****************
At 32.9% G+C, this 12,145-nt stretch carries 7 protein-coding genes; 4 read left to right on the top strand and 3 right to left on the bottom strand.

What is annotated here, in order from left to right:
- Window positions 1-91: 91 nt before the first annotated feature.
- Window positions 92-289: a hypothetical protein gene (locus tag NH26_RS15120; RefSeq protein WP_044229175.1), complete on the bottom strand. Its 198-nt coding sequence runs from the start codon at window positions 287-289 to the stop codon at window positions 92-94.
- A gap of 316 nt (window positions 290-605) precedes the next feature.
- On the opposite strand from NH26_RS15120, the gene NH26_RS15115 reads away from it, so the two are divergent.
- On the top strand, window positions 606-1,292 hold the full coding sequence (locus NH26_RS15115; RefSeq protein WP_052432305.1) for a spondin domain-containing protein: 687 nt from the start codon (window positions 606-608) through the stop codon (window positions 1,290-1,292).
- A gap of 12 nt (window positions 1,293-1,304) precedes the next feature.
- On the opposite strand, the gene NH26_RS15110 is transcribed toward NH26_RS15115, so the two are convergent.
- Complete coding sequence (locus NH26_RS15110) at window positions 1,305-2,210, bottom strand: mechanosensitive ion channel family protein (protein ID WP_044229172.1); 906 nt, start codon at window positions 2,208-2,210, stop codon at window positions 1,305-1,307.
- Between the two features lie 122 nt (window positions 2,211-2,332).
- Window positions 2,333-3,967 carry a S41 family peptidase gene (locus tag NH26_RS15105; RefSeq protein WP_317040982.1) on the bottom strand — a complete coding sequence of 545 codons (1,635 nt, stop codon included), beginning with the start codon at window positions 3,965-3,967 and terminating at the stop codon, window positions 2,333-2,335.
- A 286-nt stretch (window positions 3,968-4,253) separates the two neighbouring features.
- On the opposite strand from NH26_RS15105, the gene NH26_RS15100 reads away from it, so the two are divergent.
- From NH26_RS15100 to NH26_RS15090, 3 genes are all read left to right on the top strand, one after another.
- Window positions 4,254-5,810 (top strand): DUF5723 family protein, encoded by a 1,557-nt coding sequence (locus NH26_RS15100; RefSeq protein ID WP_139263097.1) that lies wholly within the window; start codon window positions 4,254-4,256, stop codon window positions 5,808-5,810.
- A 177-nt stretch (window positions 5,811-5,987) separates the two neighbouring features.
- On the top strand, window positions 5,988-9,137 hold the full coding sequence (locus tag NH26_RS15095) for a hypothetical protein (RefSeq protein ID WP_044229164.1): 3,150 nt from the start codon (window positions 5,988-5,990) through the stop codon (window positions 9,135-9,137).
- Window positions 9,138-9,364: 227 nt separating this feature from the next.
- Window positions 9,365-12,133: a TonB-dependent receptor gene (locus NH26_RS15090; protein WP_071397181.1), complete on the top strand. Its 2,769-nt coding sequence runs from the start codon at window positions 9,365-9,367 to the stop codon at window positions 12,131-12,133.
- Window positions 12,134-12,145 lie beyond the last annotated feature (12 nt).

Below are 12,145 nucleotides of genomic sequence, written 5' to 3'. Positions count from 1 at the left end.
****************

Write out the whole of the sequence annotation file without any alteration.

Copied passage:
At 32.9% G+C, this 12,145-nt stretch carries 7 protein-coding genes; 4 read left to right on the top strand and 3 right to left on the bottom strand.

What is annotated here, in order from left to right:
- Window positions 1-91: 91 nt before the first annotated feature.
- Window positions 92-289: a hypothetical protein gene (locus tag NH26_RS15120; RefSeq protein WP_044229175.1), complete on the bottom strand. Its 198-nt coding sequence runs from the start codon at window positions 287-289 to the stop codon at window positions 92-94.
- A gap of 316 nt (window positions 290-605) precedes the next feature.
- On the opposite strand from NH26_RS15120, the gene NH26_RS15115 reads away from it, so the two are divergent.
- On the top strand, window positions 606-1,292 hold the full coding sequence (locus NH26_RS15115; RefSeq protein WP_052432305.1) for a spondin domain-containing protein: 687 nt from the start codon (window positions 606-608) through the stop codon (window positions 1,290-1,292).
- A gap of 12 nt (window positions 1,293-1,304) precedes the next feature.
- On the opposite strand, the gene NH26_RS15110 is transcribed toward NH26_RS15115, so the two are convergent.
- Complete coding sequence (locus NH26_RS15110) at window positions 1,305-2,210, bottom strand: mechanosensitive ion channel family protein (protein ID WP_044229172.1); 906 nt, start codon at window positions 2,208-2,210, stop codon at window positions 1,305-1,307.
- Between the two features lie 122 nt (window positions 2,211-2,332).
- Window positions 2,333-3,967 carry a S41 family peptidase gene (locus tag NH26_RS15105; RefSeq protein WP_317040982.1) on the bottom strand — a complete coding sequence of 545 codons (1,635 nt, stop codon included), beginning with the start codon at window positions 3,965-3,967 and terminating at the stop codon, window positions 2,333-2,335.
- A 286-nt stretch (window positions 3,968-4,253) separates the two neighbouring features.
- On the opposite strand from NH26_RS15105, the gene NH26_RS15100 reads away from it, so the two are divergent.
- From NH26_RS15100 to NH26_RS15090, 3 genes are all read left to right on the top strand, one after another.
- Window positions 4,254-5,810 (top strand): DUF5723 family protein, encoded by a 1,557-nt coding sequence (locus NH26_RS15100; RefSeq protein ID WP_139263097.1) that lies wholly within the window; start codon window positions 4,254-4,256, stop codon window positions 5,808-5,810.
- A 177-nt stretch (window positions 5,811-5,987) separates the two neighbouring features.
- On the top strand, window positions 5,988-9,137 hold the full coding sequence (locus tag NH26_RS15095) for a hypothetical protein (RefSeq protein ID WP_044229164.1): 3,150 nt from the start codon (window positions 5,988-5,990) through the stop codon (window positions 9,135-9,137).
- Window positions 9,138-9,364: 227 nt separating this feature from the next.
- Window positions 9,365-12,133: a TonB-dependent receptor gene (locus NH26_RS15090; protein WP_071397181.1), complete on the top strand. Its 2,769-nt coding sequence runs from the start codon at window positions 9,365-9,367 to the stop codon at window positions 12,131-12,133.
- Window positions 12,134-12,145 lie beyond the last annotated feature (12 nt).

Below are 12,145 nucleotides of genomic sequence, written 5' to 3'. Positions count from 1 at the left end.